Letting Children Learn – Hole in the Wall Computers

Posted on July 19, 2010  Comments (7)

The hole in the wall experiments are exactly the kind of thing I love to lean about. I wrote about them in 2006, what kids can learn.

Research finding from the Hole in the Wall foundation:

Over the 4 year research phase (2000-2004), HiWEL has extensively studied the impact of Learning Stations on children. Hole-in-the-Wall Learning Stations were installed in diverse settings, the impact of interventions was monitored and data was continually gathered, analyzed and interpreted. Rigorous assessments were conducted to measure academic achievement, behaviour, personality profile, computer literacy and correlations with socio-economic indicators.

The sociometric survey found:

  • Self-organizing groups of children who organize themselves into Leaders (experts), Connectors and Novice groups.
  • Leaders and Connectors identified seem to display an ability to connect with and teach other users.
  • Key leaders on receiving targeted intervention, play a key role in bringing about a “multiplier effect in learning” within the community.
  • Often girls are seen to take on the role of Connector, who initiates younger children and siblings (usually novices with little or no exposure to computers) and connects them to the leaders in the group

I believe traditional education is helpful. I believe people are “wired” to learn. They want to learn. We need to create environments that let them learn. We need to avoid crushing the desire to learn (stop de-motivating people).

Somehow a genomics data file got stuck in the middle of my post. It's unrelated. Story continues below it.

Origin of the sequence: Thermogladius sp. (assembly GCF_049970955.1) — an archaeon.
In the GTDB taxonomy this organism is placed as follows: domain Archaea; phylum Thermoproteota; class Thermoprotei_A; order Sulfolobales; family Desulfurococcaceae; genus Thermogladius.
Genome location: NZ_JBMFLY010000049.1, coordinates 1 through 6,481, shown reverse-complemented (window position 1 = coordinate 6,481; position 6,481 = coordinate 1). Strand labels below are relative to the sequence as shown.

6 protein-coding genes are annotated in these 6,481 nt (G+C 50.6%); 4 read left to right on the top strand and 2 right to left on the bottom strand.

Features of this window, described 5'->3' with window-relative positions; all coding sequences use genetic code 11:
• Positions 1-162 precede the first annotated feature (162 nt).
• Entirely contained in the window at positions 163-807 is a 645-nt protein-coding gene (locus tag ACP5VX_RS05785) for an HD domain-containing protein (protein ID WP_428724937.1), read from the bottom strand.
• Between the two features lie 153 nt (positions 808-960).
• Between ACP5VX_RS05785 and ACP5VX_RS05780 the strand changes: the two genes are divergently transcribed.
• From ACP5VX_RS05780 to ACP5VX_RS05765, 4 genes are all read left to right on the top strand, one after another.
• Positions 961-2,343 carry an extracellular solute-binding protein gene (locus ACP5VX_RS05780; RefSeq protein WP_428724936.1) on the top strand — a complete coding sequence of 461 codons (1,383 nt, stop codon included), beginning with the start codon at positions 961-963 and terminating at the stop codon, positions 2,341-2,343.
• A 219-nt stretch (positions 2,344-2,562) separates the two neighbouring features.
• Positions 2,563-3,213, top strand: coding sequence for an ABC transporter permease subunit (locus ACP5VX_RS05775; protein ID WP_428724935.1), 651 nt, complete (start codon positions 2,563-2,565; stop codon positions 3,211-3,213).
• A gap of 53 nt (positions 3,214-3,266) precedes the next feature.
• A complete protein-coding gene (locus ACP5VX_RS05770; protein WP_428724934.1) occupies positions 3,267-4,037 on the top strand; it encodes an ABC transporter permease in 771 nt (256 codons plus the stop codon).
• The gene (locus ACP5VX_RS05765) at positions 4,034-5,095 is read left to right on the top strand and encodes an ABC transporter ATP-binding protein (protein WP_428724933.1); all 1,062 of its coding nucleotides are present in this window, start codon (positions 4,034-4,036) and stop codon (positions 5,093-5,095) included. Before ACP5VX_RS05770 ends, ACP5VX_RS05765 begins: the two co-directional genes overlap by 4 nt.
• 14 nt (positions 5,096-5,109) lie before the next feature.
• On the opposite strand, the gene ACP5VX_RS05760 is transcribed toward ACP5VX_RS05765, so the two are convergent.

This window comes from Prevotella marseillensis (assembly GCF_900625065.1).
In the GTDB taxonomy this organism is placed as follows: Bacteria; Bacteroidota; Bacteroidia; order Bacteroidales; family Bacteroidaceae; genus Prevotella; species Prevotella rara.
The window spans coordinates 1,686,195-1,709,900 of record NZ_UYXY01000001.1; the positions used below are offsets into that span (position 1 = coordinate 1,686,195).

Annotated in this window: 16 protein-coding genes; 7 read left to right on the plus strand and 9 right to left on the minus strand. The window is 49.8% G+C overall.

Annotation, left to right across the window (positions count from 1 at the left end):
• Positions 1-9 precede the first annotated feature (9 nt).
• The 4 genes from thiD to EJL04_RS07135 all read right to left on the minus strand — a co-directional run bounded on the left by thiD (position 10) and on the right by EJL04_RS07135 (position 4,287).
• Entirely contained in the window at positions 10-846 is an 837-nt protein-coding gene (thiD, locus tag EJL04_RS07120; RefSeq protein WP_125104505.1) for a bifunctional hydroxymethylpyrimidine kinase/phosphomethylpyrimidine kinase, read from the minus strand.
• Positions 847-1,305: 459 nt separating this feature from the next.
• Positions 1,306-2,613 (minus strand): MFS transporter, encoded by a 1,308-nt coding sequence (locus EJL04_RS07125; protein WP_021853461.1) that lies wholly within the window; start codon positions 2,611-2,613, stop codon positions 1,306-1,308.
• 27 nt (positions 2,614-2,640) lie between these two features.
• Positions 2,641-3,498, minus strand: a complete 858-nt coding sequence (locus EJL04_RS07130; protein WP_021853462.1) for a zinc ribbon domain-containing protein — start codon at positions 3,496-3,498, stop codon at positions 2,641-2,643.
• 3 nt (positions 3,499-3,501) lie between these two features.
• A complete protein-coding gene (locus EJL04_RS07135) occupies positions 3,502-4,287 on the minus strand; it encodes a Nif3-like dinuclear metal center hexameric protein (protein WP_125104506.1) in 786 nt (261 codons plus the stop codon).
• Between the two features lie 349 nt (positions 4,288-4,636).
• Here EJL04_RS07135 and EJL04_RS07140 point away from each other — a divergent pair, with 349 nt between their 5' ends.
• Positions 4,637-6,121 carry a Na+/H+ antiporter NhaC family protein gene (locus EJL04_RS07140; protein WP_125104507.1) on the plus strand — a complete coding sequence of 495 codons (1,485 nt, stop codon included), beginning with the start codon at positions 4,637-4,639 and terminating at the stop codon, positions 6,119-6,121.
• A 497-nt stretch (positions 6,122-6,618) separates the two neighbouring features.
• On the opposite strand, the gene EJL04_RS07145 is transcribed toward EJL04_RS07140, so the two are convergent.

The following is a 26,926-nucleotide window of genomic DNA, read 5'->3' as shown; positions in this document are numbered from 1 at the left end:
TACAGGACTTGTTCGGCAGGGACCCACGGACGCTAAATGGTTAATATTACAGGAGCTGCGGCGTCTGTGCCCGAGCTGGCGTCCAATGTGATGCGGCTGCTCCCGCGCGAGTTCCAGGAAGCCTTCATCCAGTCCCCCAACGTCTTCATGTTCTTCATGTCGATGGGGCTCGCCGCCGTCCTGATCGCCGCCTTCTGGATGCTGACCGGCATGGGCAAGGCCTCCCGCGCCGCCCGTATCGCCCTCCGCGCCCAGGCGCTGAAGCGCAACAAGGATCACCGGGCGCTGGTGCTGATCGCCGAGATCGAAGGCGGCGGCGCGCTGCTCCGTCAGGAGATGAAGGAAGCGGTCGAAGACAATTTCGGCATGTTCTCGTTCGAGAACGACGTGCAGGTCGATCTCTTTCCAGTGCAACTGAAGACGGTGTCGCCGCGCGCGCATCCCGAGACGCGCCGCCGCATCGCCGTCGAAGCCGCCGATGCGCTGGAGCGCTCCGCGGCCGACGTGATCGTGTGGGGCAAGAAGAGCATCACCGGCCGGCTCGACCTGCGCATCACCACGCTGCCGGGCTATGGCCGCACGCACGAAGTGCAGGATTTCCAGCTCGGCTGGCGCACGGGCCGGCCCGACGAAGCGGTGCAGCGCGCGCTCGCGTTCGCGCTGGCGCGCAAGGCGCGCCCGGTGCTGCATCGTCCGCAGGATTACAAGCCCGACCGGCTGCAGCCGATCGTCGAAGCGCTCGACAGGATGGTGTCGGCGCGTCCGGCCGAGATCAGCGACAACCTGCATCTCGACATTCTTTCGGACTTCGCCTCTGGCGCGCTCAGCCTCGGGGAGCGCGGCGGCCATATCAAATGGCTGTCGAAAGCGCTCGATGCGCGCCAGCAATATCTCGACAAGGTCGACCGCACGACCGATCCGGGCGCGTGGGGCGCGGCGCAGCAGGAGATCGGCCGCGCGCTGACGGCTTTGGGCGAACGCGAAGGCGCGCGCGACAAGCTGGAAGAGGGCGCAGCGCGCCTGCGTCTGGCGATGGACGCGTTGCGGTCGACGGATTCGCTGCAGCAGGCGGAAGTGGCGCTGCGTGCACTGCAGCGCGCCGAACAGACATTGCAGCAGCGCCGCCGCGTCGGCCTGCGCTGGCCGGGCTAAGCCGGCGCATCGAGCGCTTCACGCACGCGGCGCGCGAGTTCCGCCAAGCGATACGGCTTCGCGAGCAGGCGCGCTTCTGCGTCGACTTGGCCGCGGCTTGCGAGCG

If you want to get right to talking about the hole in the wall experiments, skip to the 8 minute mark.

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7 Responses to “Letting Children Learn – Hole in the Wall Computers”

  1. Daddy
    July 21st, 2010 @ 4:35 am

    What a great idea. I agree that people are “wired” to learn.

  2. Kaitlyn Blacket
    July 22nd, 2010 @ 12:08 pm

    I’d be more apt to say that children are wired to learn. Some adults i know seem ot have had that wiring torn out of their heads along the way.

    Great video there, and it was very informative.

  3. Chris
    July 28th, 2010 @ 7:03 am

    The finds of this research should be a boost to the much marginalized girl child, particularly in developing countries like Kenya.

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    December 24th, 2010 @ 1:27 pm

    [...] great stuff. This is how to engage kids in science. Engage their inquisitive minds. Let them get involved. Let them [...]

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  6. Mayank
    April 2nd, 2011 @ 8:39 am

    People learn because they are curious to know things. But sticking to usual system is something I find monotonous. We need some changes in the system for the good obviously.

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